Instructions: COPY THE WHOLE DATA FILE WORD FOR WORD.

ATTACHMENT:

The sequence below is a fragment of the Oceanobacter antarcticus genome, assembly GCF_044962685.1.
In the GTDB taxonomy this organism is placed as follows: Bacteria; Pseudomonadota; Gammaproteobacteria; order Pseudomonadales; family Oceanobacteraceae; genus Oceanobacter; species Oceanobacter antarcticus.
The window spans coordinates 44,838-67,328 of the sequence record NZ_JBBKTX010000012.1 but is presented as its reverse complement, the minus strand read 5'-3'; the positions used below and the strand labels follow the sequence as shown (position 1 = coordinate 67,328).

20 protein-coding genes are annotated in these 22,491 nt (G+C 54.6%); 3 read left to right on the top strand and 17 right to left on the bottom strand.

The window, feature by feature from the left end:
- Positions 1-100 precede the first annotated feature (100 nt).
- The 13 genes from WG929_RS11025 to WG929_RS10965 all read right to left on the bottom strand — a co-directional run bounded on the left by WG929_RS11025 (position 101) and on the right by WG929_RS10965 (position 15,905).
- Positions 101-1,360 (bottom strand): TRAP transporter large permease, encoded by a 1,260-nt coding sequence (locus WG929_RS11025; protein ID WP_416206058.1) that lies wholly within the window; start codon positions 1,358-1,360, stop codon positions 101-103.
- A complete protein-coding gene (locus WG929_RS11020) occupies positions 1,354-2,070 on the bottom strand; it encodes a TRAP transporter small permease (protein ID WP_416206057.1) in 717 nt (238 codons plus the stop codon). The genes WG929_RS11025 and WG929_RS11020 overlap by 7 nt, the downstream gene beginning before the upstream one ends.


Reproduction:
The sequence below is a fragment of the Oceanobacter antarcticus genome, assembly GCF_044962685.1.
In the GTDB taxonomy this organism is placed as follows: Bacteria; Pseudomonadota; Gammaproteobacteria; order Pseudomonadales; family Oceanobacteraceae; genus Oceanobacter; species Oceanobacter antarcticus.
The window spans coordinates 44,838-67,328 of the sequence record NZ_JBBKTX010000012.1 but is presented as its reverse complement, the minus strand read 5'-3'; the positions used below and the strand labels follow the sequence as shown (position 1 = coordinate 67,328).

20 protein-coding genes are annotated in these 22,491 nt (G+C 54.6%); 3 read left to right on the top strand and 17 right to left on the bottom strand.

The window, feature by feature from the left end:
- Positions 1-100 precede the first annotated feature (100 nt).
- The 13 genes from WG929_RS11025 to WG929_RS10965 all read right to left on the bottom strand — a co-directional run bounded on the left by WG929_RS11025 (position 101) and on the right by WG929_RS10965 (position 15,905).
- Positions 101-1,360 (bottom strand): TRAP transporter large permease, encoded by a 1,260-nt coding sequence (locus WG929_RS11025; protein ID WP_416206058.1) that lies wholly within the window; start codon positions 1,358-1,360, stop codon positions 101-103.
- A complete protein-coding gene (locus WG929_RS11020) occupies positions 1,354-2,070 on the bottom strand; it encodes a TRAP transporter small permease (protein ID WP_416206057.1) in 717 nt (238 codons plus the stop codon). The genes WG929_RS11025 and WG929_RS11020 overlap by 7 nt, the downstream gene beginning before the upstream one ends.